Companies spend a lot of money and time
creating a unique and compelling exhibit or event presence that
will make them stand out and connect with potential and existing
clients. There is another way to stand out and to garner
attention for your company and for your brand. That is to have
someone in the company speak at the event. Speaking at an event
can seem daunting and, depending on the size and quality of the
audience, some question if it is worthwhile.
While you may have reasons not to
speak, I would argue that there are also many benefits to your
company and to you. As with exhibiting, or participating in any
live event, it is important that you compare the demographics of
your clients with those of the attendees for the event to
determine if this is the right audience for you.
Here are some of the benefits you
should consider when deciding whether to speak:
Conference Attendees Are
More Likely to Visit Your Exhibit if You Are a Speaker
When you take the time to present
at an event, you are signaling to attendees that you know your
topic and that you are willing to share it with them. Attendees
are more likely to recognize your company and want to talk to
your staffers when they walk the trade show floor or attend an
event you are sponsoring. You will be developing what is called
Affinity” bias. Clients will recognize you or your brand
and therefore are more likely to want to get to know you.
Free Advertising from the
Event organizers will promote
your presentation, and by doing so, will promote you and
indirectly your company. Your information will be featured on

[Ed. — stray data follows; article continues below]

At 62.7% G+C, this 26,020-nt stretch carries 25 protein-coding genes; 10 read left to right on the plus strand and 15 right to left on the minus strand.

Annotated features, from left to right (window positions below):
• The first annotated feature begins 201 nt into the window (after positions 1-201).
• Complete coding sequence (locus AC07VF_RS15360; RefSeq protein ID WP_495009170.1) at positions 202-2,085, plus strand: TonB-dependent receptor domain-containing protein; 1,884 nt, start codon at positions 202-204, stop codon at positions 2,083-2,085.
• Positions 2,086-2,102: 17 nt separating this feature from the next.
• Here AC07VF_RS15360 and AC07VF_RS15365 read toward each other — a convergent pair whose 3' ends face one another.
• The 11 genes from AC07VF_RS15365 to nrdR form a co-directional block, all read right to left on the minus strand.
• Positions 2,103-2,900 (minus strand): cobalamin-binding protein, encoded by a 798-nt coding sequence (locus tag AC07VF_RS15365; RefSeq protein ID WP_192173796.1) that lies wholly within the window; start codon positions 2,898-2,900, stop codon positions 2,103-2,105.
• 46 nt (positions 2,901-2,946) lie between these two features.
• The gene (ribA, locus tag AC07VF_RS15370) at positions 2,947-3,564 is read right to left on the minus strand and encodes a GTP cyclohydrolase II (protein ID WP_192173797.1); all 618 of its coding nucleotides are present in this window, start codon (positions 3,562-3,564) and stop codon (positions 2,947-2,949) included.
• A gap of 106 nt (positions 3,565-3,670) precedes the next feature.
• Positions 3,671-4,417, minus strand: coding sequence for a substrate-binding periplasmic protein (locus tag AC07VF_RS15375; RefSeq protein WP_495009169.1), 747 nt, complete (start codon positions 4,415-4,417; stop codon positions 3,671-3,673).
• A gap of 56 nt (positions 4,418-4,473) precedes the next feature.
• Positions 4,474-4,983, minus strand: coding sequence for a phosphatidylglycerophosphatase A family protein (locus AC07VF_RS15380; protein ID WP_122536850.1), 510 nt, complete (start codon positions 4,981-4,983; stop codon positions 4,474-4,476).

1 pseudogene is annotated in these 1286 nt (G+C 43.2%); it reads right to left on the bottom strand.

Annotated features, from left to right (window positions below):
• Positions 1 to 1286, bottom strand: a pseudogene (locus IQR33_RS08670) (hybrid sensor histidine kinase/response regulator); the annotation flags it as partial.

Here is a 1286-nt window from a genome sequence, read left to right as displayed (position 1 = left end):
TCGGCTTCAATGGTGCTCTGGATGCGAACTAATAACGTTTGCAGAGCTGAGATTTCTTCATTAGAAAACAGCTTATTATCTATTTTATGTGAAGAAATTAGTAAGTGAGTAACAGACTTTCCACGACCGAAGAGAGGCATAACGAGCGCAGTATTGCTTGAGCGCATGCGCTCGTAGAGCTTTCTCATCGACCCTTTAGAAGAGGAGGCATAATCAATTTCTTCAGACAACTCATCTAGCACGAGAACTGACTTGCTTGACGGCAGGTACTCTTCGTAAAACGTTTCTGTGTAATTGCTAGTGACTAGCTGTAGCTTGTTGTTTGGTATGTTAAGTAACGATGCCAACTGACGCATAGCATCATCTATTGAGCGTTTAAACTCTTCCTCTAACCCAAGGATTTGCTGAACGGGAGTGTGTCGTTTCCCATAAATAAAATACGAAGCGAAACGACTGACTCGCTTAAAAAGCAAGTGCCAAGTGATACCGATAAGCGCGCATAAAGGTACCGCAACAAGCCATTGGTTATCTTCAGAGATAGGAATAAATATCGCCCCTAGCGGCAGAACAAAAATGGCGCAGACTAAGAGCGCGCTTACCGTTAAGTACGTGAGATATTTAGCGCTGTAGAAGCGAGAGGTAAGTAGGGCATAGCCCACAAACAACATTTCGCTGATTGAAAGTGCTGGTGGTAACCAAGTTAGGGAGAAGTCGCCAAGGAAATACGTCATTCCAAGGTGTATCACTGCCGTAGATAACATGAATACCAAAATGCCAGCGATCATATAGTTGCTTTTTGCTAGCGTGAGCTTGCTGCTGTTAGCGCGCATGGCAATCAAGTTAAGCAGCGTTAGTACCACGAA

their website, printed materials and social media. Also, you
will have the opportunity to share this information on your own
social media channels, which will improve your clout with
Learn As A Result Of
Anytime I have given a talk at a
conference or event, I have learned from the experience.
Getting up in front of a larger group of people is an incredible
motivator for me to review and research material. Also, since I
make my sessions interactive, I always learn new tips and tricks
from people attending the class. I also learn what my client
base cares about, and often get an idea of new trends that may
be surfacing in the marketplace.
Often, event organizers will have
a speaker reception or networking opportunity to help speakers
get to know one another. This type of event will host press or
other key event organizers. This is a great opportunity to meet
the people who are well known in your industry or who are likely
to be more knowledgeable about new technologies, concepts or
trends in your field.
Interact and Learn From
Beyond the learning that happens
when preparing for a talk or a class, you will also learn by
observing who attends your talk. This is a good opportunity to
see if your customer personas (the types of people you
have identified as representing your customers based on
demographic and psychographic characteristics) are reflected in
this audience or not. Some of this demographic information you
may be able to get from the show organizer ahead of time to help
you prepare for your talk as well. In some settings, you may
get the opportunity to have lunch or dinner with some of your
audience. Again this is a great opportunity to find out what
they struggle with, who they are and how you can help people in
this demographic with your products or services in the future.
Additionally, you can send, or get from the event organizer,